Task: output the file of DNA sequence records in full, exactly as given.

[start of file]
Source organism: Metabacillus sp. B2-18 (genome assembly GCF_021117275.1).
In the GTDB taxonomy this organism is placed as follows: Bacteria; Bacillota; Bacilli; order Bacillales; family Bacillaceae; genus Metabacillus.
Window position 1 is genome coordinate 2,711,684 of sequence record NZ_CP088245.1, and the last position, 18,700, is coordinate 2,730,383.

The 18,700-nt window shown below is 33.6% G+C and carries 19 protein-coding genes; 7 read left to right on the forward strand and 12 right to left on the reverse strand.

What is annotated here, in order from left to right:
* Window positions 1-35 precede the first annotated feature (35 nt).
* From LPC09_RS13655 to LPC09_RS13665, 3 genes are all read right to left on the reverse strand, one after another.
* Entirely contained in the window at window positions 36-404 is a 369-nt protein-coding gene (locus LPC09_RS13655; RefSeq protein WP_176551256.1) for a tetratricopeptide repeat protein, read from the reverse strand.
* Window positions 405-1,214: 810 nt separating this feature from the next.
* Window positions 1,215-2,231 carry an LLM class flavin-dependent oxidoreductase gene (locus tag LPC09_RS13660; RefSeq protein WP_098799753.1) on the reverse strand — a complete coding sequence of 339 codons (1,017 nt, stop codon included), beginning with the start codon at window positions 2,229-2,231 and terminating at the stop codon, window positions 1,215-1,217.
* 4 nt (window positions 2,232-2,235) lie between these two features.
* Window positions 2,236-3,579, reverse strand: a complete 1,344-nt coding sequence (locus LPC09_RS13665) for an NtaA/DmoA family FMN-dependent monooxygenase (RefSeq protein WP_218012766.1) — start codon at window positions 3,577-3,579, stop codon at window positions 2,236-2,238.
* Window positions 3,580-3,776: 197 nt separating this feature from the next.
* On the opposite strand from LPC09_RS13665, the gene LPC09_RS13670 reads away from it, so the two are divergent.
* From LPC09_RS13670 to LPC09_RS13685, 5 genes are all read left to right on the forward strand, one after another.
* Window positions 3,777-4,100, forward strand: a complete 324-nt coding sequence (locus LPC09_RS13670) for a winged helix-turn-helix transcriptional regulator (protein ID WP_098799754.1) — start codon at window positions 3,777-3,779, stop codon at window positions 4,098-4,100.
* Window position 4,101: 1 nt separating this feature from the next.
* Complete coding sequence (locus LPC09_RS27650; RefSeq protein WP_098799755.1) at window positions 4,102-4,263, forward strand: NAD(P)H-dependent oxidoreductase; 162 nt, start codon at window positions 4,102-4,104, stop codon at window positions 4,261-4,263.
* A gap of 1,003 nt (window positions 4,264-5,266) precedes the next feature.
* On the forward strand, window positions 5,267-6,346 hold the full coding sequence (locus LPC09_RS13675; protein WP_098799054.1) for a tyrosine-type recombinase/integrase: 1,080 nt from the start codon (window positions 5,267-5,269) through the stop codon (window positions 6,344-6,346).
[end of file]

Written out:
Source organism: Metabacillus sp. B2-18 (genome assembly GCF_021117275.1).
In the GTDB taxonomy this organism is placed as follows: Bacteria; Bacillota; Bacilli; order Bacillales; family Bacillaceae; genus Metabacillus.
Window position 1 is genome coordinate 2,711,684 of sequence record NZ_CP088245.1, and the last position, 18,700, is coordinate 2,730,383.

The 18,700-nt window shown below is 33.6% G+C and carries 19 protein-coding genes; 7 read left to right on the forward strand and 12 right to left on the reverse strand.

What is annotated here, in order from left to right:
* Window positions 1-35 precede the first annotated feature (35 nt).
* From LPC09_RS13655 to LPC09_RS13665, 3 genes are all read right to left on the reverse strand, one after another.
* Entirely contained in the window at window positions 36-404 is a 369-nt protein-coding gene (locus LPC09_RS13655; RefSeq protein WP_176551256.1) for a tetratricopeptide repeat protein, read from the reverse strand.
* Window positions 405-1,214: 810 nt separating this feature from the next.
* Window positions 1,215-2,231 carry an LLM class flavin-dependent oxidoreductase gene (locus tag LPC09_RS13660; RefSeq protein WP_098799753.1) on the reverse strand — a complete coding sequence of 339 codons (1,017 nt, stop codon included), beginning with the start codon at window positions 2,229-2,231 and terminating at the stop codon, window positions 1,215-1,217.
* 4 nt (window positions 2,232-2,235) lie between these two features.
* Window positions 2,236-3,579, reverse strand: a complete 1,344-nt coding sequence (locus LPC09_RS13665) for an NtaA/DmoA family FMN-dependent monooxygenase (RefSeq protein WP_218012766.1) — start codon at window positions 3,577-3,579, stop codon at window positions 2,236-2,238.
* Window positions 3,580-3,776: 197 nt separating this feature from the next.
* On the opposite strand from LPC09_RS13665, the gene LPC09_RS13670 reads away from it, so the two are divergent.
* From LPC09_RS13670 to LPC09_RS13685, 5 genes are all read left to right on the forward strand, one after another.
* Window positions 3,777-4,100, forward strand: a complete 324-nt coding sequence (locus LPC09_RS13670) for a winged helix-turn-helix transcriptional regulator (protein ID WP_098799754.1) — start codon at window positions 3,777-3,779, stop codon at window positions 4,098-4,100.
* Window position 4,101: 1 nt separating this feature from the next.
* Complete coding sequence (locus LPC09_RS27650; RefSeq protein WP_098799755.1) at window positions 4,102-4,263, forward strand: NAD(P)H-dependent oxidoreductase; 162 nt, start codon at window positions 4,102-4,104, stop codon at window positions 4,261-4,263.
* A gap of 1,003 nt (window positions 4,264-5,266) precedes the next feature.
* On the forward strand, window positions 5,267-6,346 hold the full coding sequence (locus LPC09_RS13675; protein WP_098799054.1) for a tyrosine-type recombinase/integrase: 1,080 nt from the start codon (window positions 5,267-5,269) through the stop codon (window positions 6,344-6,346).